The following definition should be standard, but let me state it just in case there is some ambiguity:

If $\mathscr{L}$ is a set of subsets of a set $X$ that is closed under finite unions and intersections and contains $\varnothing,X$ (or more generally, if $\mathscr{L}$ is a distributive lattice with top and bottom elements), let us say that $\mathscr{F} \subseteq \mathscr{L}$ is a **filter** in $\mathscr{L}$ provided it contains $X$ (the top element), is closed under finite intersections (meets), and is an up-set (meaning that if $A \subseteq B$ with $A \in \mathscr{F}$ and $B \in \mathscr{L}$ then in fact $B \in \mathscr{F}$). Let us say that such a filter is **proper** iff it does not contain $\varnothing$; and that it is an **ultrafilter** iff it is proper and maximal for inclusion among proper filters.

If $\operatorname{Ult}(\mathscr{L})$ denotes the set of ultrafilters in $\mathscr{L}$, then for every $A\in\mathscr{L}$ we define a set $Z(A) := \{\mathscr{U}\in\operatorname{Ult}(\mathscr{L}) : \mathscr{U} \ni A\}$ of ultrafilters containing $A$ as an element. It is almost trivial that $Z(A\cap B) = Z(A) \cap Z(B)$, and it is also true, though slightly less trivial, that $Z(A\cup B) = Z(A) \cup Z(B)$ (sketch of proof: the inclusion $\supseteq$ is clear, so let us see $\subseteq$: if $\mathscr{U} \ni A\cup B$ and $\mathscr{U} \not\ni A$ then the filter generated by $\mathscr{U}$ and $\{A\}$ contains $\varnothing$, so $A\cap U = \varnothing$ for some $U\in\mathscr{U}$, and then $\mathscr{U} \ni (A\cup B)\cap U = B\cap U \subseteq B$ so $\mathscr{U}\ni B$).

In particular, the $Z(A)$ form a basis of closed sets for a topology on $\operatorname{Ult}(\mathscr{L})$ called the **Zariski topology**. (Digression: note that they *also* form a basis of open sets for another topology, the *Stone topology*; I mention this in passing, because this confused the hell out of me: part of the confusion comes from the fact that, if $\mathscr{L}$ is actually a Boolean algebra, — e.g., if we consider all subsets of $X$, or more generally the clopen subsets of a topological space $X$, — then the complement of $Z(A)$ is $Z(X\setminus A)$ so the two topologies coincide.)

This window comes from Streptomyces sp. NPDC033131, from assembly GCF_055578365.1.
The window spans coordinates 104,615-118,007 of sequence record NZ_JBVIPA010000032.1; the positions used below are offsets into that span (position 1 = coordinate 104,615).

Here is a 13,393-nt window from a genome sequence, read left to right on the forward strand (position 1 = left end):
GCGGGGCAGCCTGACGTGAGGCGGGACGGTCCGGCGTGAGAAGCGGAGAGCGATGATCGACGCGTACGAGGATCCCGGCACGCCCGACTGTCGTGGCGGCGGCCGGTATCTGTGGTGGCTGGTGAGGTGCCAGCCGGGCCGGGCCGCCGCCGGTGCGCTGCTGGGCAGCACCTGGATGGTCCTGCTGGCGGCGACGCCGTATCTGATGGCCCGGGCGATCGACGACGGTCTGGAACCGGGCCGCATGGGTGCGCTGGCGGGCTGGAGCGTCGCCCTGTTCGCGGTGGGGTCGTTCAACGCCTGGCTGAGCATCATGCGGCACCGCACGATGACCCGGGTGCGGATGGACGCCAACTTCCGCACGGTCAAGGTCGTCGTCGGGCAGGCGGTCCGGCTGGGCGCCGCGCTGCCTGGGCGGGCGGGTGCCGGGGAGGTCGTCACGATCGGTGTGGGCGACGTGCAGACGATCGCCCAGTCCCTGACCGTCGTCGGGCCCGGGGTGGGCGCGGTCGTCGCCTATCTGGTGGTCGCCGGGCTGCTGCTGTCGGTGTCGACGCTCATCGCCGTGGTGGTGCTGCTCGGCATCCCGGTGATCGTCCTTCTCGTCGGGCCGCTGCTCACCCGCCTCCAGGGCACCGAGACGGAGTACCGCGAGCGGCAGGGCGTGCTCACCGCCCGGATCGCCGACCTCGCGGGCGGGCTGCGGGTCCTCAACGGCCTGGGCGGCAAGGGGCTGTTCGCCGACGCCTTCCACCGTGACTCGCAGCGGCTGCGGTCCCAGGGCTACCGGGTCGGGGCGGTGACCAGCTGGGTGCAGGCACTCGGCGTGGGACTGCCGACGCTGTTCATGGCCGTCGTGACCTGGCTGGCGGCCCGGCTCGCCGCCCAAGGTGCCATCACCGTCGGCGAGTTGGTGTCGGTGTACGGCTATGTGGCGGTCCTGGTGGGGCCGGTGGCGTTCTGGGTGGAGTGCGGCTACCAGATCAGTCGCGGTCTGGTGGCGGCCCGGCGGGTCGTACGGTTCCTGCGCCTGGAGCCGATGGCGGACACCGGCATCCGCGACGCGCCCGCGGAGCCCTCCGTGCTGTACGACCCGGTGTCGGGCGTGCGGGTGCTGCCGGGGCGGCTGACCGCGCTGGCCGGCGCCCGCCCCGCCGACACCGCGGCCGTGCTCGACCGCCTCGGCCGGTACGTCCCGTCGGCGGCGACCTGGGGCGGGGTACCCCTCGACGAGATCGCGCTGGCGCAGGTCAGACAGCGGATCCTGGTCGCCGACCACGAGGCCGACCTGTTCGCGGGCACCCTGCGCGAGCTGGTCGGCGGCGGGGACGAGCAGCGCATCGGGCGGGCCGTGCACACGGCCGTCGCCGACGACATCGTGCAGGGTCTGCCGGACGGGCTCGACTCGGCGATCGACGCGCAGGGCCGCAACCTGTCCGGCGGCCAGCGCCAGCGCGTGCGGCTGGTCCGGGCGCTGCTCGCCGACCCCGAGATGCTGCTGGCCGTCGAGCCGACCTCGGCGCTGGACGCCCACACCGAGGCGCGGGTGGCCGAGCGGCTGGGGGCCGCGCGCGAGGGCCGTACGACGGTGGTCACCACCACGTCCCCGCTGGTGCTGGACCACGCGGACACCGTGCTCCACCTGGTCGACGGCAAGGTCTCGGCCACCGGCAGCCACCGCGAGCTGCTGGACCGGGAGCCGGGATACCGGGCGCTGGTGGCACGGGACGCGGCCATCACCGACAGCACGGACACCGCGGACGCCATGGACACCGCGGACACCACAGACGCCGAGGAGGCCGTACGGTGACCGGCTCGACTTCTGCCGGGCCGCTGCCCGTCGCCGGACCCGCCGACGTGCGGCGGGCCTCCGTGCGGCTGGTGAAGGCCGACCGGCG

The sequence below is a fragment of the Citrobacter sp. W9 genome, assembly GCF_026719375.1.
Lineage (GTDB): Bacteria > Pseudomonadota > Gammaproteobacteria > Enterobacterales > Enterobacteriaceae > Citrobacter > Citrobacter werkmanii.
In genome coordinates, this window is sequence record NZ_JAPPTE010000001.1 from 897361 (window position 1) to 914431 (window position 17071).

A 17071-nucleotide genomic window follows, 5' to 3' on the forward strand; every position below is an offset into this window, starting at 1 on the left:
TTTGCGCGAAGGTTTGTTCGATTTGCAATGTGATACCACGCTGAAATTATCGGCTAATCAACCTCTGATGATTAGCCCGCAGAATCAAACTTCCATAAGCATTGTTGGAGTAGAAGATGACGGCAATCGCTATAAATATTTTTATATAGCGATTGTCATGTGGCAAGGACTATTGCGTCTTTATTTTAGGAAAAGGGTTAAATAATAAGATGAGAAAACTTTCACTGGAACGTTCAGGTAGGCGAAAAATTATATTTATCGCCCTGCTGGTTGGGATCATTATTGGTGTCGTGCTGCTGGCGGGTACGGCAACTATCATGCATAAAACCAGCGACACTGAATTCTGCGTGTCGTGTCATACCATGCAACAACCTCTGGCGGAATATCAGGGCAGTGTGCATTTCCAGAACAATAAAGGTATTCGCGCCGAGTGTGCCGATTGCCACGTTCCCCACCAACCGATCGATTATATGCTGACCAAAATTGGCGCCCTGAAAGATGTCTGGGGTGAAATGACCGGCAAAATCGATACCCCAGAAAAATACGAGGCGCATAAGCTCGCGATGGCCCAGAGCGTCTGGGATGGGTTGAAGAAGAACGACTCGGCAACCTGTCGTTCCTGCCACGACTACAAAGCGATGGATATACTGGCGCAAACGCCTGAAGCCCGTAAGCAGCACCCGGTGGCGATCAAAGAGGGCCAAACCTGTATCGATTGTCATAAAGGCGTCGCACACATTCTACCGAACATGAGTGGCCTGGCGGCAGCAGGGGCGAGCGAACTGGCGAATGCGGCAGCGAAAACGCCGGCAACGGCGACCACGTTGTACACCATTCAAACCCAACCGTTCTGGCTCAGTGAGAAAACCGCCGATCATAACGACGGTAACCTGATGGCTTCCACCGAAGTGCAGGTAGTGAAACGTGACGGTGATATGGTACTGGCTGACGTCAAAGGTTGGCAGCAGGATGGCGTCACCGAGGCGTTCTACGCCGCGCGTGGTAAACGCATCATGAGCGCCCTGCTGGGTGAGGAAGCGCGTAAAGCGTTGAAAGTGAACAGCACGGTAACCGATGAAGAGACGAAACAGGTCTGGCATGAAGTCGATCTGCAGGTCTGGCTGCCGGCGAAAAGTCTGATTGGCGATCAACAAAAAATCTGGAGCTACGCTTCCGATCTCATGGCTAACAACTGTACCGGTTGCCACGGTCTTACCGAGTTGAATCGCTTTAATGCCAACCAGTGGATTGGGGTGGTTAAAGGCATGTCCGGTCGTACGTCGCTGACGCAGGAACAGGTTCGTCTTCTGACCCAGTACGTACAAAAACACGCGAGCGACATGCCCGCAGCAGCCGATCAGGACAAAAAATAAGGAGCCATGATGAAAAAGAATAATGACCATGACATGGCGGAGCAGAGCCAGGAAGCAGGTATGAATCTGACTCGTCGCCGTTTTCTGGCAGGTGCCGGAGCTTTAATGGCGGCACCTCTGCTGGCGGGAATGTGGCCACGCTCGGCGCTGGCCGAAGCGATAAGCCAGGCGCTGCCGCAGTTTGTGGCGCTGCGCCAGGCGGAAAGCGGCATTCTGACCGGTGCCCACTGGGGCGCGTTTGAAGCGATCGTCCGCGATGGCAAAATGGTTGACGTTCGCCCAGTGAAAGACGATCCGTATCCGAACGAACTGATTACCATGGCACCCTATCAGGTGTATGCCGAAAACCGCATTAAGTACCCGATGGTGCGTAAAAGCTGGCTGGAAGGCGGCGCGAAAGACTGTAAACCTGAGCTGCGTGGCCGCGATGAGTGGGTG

As an example, if $X$ is a topological space and $\mathscr{Z}$ is the lattice of zero-sets of continuous real-valued functions on $X$ (“**z-sets**”), then $\operatorname{Ult}(\mathscr{Z})$, with its Zariski topology, is the Stone-Čech compactification of $X$ (Gillman & Jerison, *Rings of Continuous Functions* (1960), points (a) and (b) in the proof of theorem 6.5).

This example has long bothered me because z-sets seem to make a fairly incongruous appearance, and I wondered why we don't take closed sets instead, which seem more “fundamental”, and what happens if we do. Let me ask precisely that:

**Question:** if $X$ is a topological space, $\mathscr{C}$ is the lattice of closed sets of $X$, can we better describe the space $\operatorname{Ult}(\mathscr{C})$ of ultrafilters in $\mathscr{C}$, endowed with its Zariski topology? Does it have a name? What is “wrong” with it that makes it less interesting than the Stone-Čech compactification?

(Note that if $X$ is metric, then closed sets and z-sets coincide, so the above space *is* the Stone-Čech compactification.)

Maybe assume that $X$ is $T_1$, which ensures that we have a continuous map $X \to \operatorname{Ult}(\mathscr{C})$ taking $x\in X$ to the set of $F \subseteq X$ closed such that $F\ni x$.

**Remark:** For the description of the space of ultrafilters of *open* sets (with the Stone topology), see this answer on MSE, where I prove that it is the “Gleason space” of $X$.

Encyclopedia of General Topologypg.218) $\endgroup$